The Lord has been speaking to me recently about saying thank you to some key people in my past who were huge building blocks for me. In other words, without them I would not be who I am today. God used them to form me and to help me understand how to be a leader, a Christian man, and a father. Some of these people were my family—like my own dad. And there are a couple who are in heaven now. But God spoke to me and asked me to drive to Las Vegas one day to say thank you to one of the pastors who discipled me when I was a youth pastor at his church. We got together for lunch and I said, “I’m here because I want to thank you. I want to bless you with the history of what you’ve done for me. I’ve turned out the way I have because of you. I want to tell you some of the things that I’ve learned from you. I want to share stories of my life, which are directly related to you.” We spent a couple of hours at lunch. It was amazing. He felt so honored. And when I got in my car, I just felt incredibly grateful to God to be able to bless my friend in this way. It’s a good lesson to learn. I think God is calling us as Christ-followers to bless each other, to thank each other, and to remember those who have worked hard to disciple us into who we are today.

Equal Share

I was in a group that was studying the book of Ephesians. We were discussing Ephesians 1:5 where it says, “God decided in advance to adopt us into his own family by bringing us to himself through Jesus Christ.” We began to talk about what it means to be adopted—with all the rights and privileges that are given to a person who is accepted into another person’s family. There’s a middle-aged man in this group who was adopted himself. He is very generous and tender toward orphans since he understands what it’s like. In fact, he and his wife adopted a child into their own family. They were at their lawyer’s office recently drawing up legal documents for wills and trusts. He said, “When we made up those documents, we gave an equal share to all of our children—including our adopted one.” When you’re adopted, you get an equal share. That really struck me. It struck me that there is no difference in God’s family. It doesn’t matter how you were raised, or the kind of religious training you received, or what spiritual gifts you have. It all boils down to the fact that God says, “I am going to give you an equal share to my love, my mercy, and my grace.” There is an equal share! When this man’s story about his natural family was shared in our group, you could tell there was some hesitancy with people, wondering if we really are worth an equal share. But because we are adopted by God—because there is no doubt about whose family we belong to—we get an equal share of God’s grace, power, and love. And we have an equal share in His kingdom as well.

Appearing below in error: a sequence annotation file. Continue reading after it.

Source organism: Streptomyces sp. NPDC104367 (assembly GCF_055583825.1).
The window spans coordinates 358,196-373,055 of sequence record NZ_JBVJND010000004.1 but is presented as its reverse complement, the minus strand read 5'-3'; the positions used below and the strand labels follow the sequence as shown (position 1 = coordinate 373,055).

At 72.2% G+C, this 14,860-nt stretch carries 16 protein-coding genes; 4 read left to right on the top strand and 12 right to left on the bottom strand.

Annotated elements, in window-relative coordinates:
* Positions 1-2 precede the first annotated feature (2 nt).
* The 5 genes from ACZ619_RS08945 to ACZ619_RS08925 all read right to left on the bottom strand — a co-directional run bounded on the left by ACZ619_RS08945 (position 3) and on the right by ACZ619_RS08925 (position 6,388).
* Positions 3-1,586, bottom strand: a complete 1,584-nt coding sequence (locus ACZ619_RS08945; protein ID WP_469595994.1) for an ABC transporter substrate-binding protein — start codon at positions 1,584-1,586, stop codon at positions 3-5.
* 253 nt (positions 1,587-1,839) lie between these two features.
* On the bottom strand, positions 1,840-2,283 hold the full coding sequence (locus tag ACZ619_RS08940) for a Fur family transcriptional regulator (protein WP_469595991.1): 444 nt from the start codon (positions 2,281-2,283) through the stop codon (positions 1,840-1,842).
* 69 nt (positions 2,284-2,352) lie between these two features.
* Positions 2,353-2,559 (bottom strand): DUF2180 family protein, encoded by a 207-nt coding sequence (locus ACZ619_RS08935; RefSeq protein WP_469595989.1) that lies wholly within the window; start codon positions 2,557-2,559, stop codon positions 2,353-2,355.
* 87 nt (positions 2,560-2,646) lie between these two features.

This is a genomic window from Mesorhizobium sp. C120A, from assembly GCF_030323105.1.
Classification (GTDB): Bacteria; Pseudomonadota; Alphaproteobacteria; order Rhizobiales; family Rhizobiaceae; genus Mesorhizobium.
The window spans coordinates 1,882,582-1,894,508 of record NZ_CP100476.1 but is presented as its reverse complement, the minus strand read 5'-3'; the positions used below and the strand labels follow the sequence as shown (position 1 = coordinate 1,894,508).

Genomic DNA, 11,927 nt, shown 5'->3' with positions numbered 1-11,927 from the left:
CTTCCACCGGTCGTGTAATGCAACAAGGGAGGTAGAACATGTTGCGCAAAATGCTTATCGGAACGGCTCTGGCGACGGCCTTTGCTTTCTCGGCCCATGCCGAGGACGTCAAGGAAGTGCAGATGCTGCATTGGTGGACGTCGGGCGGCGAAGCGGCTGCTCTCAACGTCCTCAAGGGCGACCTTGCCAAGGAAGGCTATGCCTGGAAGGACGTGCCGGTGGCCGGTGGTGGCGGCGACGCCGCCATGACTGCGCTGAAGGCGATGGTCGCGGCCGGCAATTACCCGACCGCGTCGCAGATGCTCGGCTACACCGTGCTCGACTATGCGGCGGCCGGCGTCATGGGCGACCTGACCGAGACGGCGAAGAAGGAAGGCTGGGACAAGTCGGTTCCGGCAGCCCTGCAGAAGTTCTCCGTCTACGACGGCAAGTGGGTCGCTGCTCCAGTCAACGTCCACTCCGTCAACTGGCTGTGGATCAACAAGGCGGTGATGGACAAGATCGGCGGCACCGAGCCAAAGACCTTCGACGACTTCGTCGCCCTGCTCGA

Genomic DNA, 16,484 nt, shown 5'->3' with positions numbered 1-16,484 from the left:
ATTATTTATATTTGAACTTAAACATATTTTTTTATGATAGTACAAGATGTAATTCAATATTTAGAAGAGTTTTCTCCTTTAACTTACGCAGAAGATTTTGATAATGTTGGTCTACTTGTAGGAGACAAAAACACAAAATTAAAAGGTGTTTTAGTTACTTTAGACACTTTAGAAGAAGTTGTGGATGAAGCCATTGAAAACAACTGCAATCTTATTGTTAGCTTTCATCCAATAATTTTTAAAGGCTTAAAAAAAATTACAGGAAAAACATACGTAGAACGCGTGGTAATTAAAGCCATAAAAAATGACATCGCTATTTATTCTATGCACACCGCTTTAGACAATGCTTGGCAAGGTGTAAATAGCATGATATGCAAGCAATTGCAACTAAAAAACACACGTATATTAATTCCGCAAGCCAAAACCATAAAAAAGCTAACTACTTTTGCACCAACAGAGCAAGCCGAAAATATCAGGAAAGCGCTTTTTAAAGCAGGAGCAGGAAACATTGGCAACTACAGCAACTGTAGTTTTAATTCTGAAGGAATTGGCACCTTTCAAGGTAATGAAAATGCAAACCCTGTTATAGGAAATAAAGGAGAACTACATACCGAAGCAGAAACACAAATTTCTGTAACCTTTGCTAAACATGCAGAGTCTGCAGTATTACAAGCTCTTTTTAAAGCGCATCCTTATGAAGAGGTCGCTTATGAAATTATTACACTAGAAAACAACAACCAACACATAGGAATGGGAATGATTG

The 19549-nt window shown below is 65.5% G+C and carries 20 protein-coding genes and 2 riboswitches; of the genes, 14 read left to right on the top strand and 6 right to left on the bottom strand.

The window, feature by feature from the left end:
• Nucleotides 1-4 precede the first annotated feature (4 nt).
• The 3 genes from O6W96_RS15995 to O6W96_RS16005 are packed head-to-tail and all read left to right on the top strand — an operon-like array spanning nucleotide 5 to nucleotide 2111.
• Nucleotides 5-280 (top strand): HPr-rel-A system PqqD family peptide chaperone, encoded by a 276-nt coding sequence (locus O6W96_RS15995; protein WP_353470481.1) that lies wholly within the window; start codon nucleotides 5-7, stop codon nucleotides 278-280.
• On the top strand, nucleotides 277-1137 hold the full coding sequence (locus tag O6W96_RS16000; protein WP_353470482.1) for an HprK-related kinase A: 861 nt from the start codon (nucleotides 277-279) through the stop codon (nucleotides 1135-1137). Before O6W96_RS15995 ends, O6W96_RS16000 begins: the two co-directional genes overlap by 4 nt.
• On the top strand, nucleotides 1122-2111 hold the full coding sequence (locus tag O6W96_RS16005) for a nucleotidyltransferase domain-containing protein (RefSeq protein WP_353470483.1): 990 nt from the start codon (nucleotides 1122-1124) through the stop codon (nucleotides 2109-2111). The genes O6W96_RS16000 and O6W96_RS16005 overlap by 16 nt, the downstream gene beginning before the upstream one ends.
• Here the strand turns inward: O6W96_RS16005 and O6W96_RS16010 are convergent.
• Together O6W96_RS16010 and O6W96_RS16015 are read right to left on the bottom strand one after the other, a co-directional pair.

Surprised by God